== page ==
Mount Elgon – Wagagai Peak

By Charlie Langan, June 2012

Mount Elgon National Park is truly stunning. The first stretch on the trailhead on day 1 snakes up through the hillside communities above Budadiri, where the hardships and fragility of living and working in this tough, steep landscape are evident- days before a landslide had killed two people and since there have been much more severe problems. Ascending further the trail enters the National Park and straight away climbs the Wall of Death! Although conjuring horrifying images, this is simply a steep section where UWA has constructed a series of ladders, ramps and boardwalks through the cliffs, and our guides repeatedly assured us that no one had actually died. Unfortunately the rain was heavy and cloud was down. We had started quite late so the spectacular views that must be seen across the valley forwards Mbale were occluded. The trail continues up into majestic high mountain and bamboo rainforest and out on to the high plains where the group collapsed tired into the Maude Camp. The camp is fairly high and cold in the evening but bedding down into warm sleeping bags we were all thoroughly exhausted but content.

The day two summit of the Wagagai peak at 4321m is only a couple of hours trekking on from Maude and can be made without heavy packs as it returns back to the camp. An early morning start gave the group clear views of the alien landscape with strange giant shrubs and huge rock outcrops. The Wagagai peak is the unobvious high point of the Caldera, the edge of the crater rim and requires walking a few km around the rim with spectacular views out towards Kenya and across the expansive, echoey plains of the Caldera. The walk back to Maude camp is fairly short allowing the opportunity to soak up the peaceful atmosphere and explore lake pools dotted around the hill.

The third day again climbs back to a lower part of the Caldera and drops down another of Elgon’s shoulders running out to Sipi. This was one of the most beautiful days walking up the edge of canyons on old smugglers trails to Kenya surrounded by fantastic rock formations and giant garden flowers. It is also one of the toughest, longest days and although mostly is downhill, there is still a bit of climbing back up across valleys which gives respite to the knees. Eventually after walking down through Elgon’s eco-regions; high plains to shrub land and back to forest and some beautiful bamboo forests, we finally reached the campsite and bat cave. The 4th and final day continues down the rolling trail, entering the forest above the Sipi exploration centre with wide panoramic views across the plains, northwest to Lake Bisina.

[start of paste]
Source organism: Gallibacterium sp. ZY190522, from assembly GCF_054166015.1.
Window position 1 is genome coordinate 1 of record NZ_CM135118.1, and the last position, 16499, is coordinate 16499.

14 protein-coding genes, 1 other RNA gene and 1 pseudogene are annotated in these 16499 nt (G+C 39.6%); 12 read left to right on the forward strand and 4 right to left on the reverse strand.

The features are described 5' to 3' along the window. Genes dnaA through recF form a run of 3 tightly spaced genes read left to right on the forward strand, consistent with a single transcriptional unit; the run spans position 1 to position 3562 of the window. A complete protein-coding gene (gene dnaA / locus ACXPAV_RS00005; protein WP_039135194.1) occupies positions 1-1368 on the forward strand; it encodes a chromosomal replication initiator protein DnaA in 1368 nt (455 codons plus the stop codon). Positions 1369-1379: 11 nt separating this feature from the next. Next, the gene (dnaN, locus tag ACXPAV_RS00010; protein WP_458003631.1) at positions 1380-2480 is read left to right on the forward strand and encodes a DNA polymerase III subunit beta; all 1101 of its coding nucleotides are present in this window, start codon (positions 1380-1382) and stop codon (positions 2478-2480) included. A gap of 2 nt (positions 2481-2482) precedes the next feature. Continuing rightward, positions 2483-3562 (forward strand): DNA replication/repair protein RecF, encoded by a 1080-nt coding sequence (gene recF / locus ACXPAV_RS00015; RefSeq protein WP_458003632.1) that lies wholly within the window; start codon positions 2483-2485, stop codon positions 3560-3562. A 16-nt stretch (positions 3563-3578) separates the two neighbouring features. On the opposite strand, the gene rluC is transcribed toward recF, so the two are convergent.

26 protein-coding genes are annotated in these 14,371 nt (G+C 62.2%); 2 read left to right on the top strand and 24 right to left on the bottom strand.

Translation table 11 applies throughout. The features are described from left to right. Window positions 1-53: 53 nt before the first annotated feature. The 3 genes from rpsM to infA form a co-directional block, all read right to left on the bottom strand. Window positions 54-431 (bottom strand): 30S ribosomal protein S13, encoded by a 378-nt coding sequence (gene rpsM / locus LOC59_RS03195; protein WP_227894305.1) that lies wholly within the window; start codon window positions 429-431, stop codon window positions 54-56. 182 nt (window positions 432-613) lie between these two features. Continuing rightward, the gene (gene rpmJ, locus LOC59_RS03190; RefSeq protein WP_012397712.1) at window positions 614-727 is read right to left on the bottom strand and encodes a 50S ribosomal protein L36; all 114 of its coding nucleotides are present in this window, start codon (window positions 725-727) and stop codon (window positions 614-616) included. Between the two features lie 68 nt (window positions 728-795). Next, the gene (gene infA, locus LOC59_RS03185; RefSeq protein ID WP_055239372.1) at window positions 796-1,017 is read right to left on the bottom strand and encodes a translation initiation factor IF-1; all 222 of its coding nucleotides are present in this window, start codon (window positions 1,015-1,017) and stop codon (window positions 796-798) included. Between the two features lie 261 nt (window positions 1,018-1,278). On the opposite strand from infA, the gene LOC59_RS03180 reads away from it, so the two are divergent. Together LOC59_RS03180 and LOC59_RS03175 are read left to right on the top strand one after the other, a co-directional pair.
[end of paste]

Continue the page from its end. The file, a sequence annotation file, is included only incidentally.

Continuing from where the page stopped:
The walk was tough, but suitable for anyone with a reasonable level of fitness and has some of the most beautiful scenery in Uganda. The UWA staff and guides were very helpful and professional, clearly very knowledgeable and dedicated, keeping the group in good spirits and well fed –all be it with some of the yellowest bread ever seen. They are hugely enthusiastic and desperate to show more people this wonderful landscape. But this is partly due to a starker reason.

The pressures on the Mount Elgon National Park are massive and quickly evident, and the park authority is struggling to conserve Elgon’s wildlife. Although observing many birds and a few monkey species in the forests, the group did not see much game and wildlife of note. During the 4-day trek the group came across illegal poachers deep within the park and many of the lower slopes above the forest showed evidence of large burn scars due to poaching and illegal activity. Many bamboo stands were almost clear felled and degraded due to over harvesting (harvesting of dead bamboo is allowed under special community natural resource sharing agreements) and forests show evidence of damage from burning, as a result of illegal techniques and careless honey collection (again legal under special community natural resource sharing agreements) and encroachment for cattle grazing.

The park area is huge and resources are few as most visitors to Uganda head westwards chasing gorillas. Further animals in the park migrate towards the Kenyan side where protection is stringently enforced. Political tinkering from politicians opting for easy votes rather than good policy are advocating for increased use of park resources, which is not responsible given the lax attitude and environmental consciousness of illegal users, nor beneficial to future generations. Our advice: go to Mount Elgon, go to view spectacular mountain scenery and go to support the good efforts of the park staff.